There’s an old story about a king who had all he wanted at his disposal. He lived in a palace, had many servants, a great army, wives, children and a power that few mortals get to experience.
Yet, much of his reign was spent pursuing a young field hand from several towns over. The kid had done nothing to the king. In fact, the young man had actually placed his own life on the line in an effort to protect the kingdom – and he came out the victor!
Interestingly enough, that’s where the trouble started.
The townspeople were so impressed by the young boy that the king could no longer enjoy the lavish blessings surrounding him. Instead, his entire existence was consumed with jealousy over the victory that the boy had experienced… a victory the king, himself, could have claimed had he been willing to step out in faith. It wasn’t long before his jealousy so consumed him, that he left his palace in pursuit of David with one goal in mind – kill him.
King Saul’s seething jealousy of David, the shepherd boy, is found in 1 Samuel. There we read of pursuits in the wilderness, hunger, danger, depression… and even royal potty breaks in dark caves.
Because of Saul’s focused hatred for David, he eventually finds himself sleeping in the wilderness surrounded by a bunch of smelly guys while his wives slept peacefully in the beauty of their palace home.
Saul’s morning constitution meant attempting to find a comfortable position in the darkness of a grimy cave so as not to dirty his royal robes while relieving himself. What he didn’t know was that his nemesis, David, was watching him from behind a rock several feet away. David even cut off part of the king’s robe to prove it.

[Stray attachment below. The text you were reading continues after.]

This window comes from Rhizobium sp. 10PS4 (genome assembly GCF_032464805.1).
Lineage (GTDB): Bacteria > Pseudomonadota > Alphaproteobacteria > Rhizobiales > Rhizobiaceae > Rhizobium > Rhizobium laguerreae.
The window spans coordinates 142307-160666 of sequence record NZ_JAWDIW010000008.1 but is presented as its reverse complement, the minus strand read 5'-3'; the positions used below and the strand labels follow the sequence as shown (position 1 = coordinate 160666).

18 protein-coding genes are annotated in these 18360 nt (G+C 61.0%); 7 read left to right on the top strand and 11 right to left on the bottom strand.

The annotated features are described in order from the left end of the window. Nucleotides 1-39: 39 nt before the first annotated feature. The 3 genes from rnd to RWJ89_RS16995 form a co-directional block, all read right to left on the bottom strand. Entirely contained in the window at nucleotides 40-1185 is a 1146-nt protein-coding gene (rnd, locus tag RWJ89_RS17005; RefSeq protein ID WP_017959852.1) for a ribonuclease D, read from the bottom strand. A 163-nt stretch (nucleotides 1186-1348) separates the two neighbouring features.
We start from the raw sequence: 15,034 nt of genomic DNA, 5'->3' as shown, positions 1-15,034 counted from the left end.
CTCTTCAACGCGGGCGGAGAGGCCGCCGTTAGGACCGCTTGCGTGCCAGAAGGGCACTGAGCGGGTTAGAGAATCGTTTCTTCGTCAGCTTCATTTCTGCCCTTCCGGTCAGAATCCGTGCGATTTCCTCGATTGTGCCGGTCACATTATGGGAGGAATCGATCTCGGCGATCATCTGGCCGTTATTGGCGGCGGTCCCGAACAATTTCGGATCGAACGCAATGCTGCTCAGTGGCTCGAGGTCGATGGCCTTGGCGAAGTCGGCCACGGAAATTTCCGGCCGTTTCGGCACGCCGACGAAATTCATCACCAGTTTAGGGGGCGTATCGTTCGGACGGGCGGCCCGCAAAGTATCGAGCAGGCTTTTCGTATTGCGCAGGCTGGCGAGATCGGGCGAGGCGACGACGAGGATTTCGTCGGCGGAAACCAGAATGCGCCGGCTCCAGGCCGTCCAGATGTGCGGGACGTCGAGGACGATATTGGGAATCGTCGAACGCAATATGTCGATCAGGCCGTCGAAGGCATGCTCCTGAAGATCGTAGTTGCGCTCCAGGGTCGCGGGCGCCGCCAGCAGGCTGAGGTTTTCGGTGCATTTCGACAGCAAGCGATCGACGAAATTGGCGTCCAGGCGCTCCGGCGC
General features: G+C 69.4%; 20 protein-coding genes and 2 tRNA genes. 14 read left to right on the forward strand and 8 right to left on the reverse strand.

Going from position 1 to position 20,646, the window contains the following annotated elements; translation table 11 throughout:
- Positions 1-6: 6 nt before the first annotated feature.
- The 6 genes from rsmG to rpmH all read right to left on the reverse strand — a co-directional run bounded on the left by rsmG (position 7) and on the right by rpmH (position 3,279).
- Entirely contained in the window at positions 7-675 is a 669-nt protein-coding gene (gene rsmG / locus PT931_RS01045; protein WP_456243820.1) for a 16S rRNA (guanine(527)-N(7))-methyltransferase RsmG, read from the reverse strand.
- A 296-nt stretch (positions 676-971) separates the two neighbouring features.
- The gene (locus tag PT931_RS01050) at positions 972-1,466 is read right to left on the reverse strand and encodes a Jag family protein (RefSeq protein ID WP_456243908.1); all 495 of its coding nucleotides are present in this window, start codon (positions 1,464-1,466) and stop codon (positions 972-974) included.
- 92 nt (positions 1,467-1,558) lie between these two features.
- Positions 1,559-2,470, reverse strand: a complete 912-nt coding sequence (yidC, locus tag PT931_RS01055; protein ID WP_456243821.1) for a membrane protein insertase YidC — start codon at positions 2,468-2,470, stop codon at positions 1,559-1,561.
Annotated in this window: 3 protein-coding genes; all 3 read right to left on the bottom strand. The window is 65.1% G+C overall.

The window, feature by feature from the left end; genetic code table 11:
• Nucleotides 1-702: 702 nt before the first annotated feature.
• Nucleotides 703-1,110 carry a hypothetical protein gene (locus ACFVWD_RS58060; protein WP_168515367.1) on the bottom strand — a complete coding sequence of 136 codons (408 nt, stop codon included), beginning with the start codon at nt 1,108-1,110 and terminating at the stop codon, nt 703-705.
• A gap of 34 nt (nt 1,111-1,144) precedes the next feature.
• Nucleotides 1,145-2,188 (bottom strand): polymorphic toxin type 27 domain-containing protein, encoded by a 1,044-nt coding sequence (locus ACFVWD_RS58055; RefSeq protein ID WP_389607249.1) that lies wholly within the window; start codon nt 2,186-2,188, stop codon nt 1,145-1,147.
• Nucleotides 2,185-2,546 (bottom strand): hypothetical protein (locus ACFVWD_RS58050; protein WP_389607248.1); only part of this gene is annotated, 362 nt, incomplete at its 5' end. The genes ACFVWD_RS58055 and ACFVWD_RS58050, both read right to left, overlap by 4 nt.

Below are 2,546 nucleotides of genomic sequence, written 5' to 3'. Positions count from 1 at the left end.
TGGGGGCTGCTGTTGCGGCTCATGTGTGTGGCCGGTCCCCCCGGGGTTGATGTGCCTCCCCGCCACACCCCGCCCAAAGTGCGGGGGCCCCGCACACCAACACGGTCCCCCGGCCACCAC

Their story begs the question: what pulls us away from Kingdom living? What takes us so far from our palace that we find ourselves in the filth of a life we never expected to experience again?
Was David a great kid? Yes.
Did he do some pretty amazing things? Umm… yeah - carrying Goliath’s head around in a gunny sack is pretty… umm..noteworthy (gag).
And though David might have had just as many (if not more) Twitter followers as King Saul, he also possessed a respect and a love for his king. A respect that kept him from stealing the kingdom – a respect that kept him from taking Saul’s life no matter how often he had the opportunity. A respect that demanded others view Saul with the reverence his position deserved.
Saul saw David as a threat. He hated anyone admiring David more than they admired him and he missed out on kingdom living simply because he was unable to move past the bondage of jealousy.
He missed nights at home with his wife.
He missed afternoons playing ball with his sons.
He missed seeing his daughters skipping happily through the palace halls.
He missed opportunities to use his power to do good for those around him.
He missed leading his people.
Isn’t it sad? The things that we so willingly give up in our pursuit of ruining someone else’s life?
What has the power to draw you out… away from the life God has intended?
It’s ironic that it is often the things… often the people we struggle with loving the most that pull us into a wilderness existence…far from the palace of Kingdom living?
To be jealous of another is bad enough but to be willing to give up the pleasures of Kingdom living simply to ruin the life of another – is it worth it?
Count the cost.
Consider the price.
It’s unlikely that Saul ever considered that though he would never have given up his kingdom to David, he in essence gave it up for him. The appetite for David’s death outweighed the ability to let his jealousy go and enjoy the life God had intended for him.
And, in the end, he lost his kingdom.
Post a Comment